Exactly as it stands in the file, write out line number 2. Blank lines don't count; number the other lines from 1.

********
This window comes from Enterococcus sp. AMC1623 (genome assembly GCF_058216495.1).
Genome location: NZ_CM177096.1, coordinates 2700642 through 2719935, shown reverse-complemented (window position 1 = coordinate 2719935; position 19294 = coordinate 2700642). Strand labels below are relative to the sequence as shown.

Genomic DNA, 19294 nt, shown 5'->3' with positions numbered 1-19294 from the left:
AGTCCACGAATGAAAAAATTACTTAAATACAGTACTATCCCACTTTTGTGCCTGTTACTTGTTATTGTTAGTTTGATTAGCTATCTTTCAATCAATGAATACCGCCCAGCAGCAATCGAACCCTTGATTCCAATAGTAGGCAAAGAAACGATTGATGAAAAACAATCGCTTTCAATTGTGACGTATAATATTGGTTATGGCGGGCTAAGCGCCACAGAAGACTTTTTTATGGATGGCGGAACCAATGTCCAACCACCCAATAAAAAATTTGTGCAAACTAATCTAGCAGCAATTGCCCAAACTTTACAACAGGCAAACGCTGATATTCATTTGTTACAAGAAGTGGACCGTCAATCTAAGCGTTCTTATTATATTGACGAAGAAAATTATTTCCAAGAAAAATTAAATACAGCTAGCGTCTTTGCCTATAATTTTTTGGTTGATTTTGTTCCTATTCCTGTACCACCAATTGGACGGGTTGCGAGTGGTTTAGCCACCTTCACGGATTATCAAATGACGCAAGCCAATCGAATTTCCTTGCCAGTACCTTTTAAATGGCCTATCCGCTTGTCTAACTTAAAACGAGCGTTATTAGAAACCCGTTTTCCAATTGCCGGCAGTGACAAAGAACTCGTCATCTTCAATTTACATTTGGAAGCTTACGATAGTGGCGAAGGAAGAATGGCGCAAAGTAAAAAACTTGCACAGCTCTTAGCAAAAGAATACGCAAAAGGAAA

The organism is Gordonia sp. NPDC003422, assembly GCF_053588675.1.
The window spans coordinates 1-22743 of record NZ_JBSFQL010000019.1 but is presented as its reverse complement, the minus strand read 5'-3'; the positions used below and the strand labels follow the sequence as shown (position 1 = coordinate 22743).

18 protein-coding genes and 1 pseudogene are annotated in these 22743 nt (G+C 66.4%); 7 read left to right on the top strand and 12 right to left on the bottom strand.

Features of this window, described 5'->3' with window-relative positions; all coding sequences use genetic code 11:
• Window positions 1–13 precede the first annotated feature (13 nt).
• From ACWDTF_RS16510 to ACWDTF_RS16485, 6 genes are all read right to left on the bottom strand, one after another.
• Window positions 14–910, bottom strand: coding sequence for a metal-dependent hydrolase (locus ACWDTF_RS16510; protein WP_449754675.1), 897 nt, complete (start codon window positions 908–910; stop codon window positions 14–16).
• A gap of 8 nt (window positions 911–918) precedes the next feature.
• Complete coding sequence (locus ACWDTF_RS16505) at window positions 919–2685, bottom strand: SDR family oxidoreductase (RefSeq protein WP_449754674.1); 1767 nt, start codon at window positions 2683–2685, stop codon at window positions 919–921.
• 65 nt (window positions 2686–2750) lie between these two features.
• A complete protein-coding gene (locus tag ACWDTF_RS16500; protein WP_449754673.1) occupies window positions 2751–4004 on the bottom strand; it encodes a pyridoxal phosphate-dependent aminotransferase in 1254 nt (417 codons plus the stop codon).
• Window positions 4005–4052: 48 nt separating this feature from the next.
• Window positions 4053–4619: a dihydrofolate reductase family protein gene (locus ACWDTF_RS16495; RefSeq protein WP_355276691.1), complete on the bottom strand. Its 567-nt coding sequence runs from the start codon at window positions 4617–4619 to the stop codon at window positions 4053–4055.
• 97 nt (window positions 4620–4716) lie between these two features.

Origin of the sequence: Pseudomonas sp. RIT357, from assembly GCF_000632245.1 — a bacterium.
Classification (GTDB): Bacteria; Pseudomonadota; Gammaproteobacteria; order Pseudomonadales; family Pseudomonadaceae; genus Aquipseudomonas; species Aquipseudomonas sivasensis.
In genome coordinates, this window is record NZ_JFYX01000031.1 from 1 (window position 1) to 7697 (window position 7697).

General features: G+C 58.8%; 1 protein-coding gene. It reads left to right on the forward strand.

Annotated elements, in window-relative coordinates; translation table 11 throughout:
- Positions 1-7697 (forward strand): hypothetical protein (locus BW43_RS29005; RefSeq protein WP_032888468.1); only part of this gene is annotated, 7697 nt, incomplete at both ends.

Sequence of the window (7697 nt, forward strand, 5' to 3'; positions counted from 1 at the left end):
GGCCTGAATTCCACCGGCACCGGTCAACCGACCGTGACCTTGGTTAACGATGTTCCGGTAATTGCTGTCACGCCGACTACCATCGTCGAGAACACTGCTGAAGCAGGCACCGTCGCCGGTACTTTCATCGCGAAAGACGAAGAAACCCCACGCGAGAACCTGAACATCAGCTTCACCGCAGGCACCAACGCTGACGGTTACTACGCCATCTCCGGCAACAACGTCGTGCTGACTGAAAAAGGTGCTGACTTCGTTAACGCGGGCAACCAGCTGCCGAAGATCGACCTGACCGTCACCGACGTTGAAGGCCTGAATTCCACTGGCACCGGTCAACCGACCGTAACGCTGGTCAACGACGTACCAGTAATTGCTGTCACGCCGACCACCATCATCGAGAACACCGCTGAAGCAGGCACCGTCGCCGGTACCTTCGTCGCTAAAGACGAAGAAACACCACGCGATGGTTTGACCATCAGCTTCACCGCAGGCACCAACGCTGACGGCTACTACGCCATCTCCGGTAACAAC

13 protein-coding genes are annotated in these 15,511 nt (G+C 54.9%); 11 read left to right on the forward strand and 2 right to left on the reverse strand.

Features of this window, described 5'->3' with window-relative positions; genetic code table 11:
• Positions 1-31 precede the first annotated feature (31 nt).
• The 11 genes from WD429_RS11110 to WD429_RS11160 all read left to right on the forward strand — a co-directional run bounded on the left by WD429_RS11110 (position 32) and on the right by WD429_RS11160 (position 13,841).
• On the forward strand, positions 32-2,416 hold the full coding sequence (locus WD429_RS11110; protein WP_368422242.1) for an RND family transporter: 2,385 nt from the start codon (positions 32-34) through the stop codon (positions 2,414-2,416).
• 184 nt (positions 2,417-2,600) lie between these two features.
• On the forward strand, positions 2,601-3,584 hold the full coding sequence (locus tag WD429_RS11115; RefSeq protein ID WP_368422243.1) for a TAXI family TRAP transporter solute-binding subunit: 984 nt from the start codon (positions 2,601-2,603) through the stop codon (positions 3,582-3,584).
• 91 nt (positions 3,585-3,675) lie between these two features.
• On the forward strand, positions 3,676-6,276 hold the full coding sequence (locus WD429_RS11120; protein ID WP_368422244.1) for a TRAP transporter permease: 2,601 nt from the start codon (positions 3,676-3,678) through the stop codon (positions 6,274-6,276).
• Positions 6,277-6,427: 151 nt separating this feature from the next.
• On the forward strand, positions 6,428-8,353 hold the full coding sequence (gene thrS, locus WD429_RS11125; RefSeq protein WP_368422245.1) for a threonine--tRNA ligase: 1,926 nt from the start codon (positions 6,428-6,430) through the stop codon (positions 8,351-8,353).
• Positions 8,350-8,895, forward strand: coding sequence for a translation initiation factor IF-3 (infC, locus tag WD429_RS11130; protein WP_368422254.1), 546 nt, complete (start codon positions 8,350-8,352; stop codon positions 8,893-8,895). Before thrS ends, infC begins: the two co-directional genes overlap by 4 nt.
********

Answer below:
Genome location: NZ_CM177096.1, coordinates 2700642 through 2719935, shown reverse-complemented (window position 1 = coordinate 2719935; position 19294 = coordinate 2700642). Strand labels below are relative to the sequence as shown.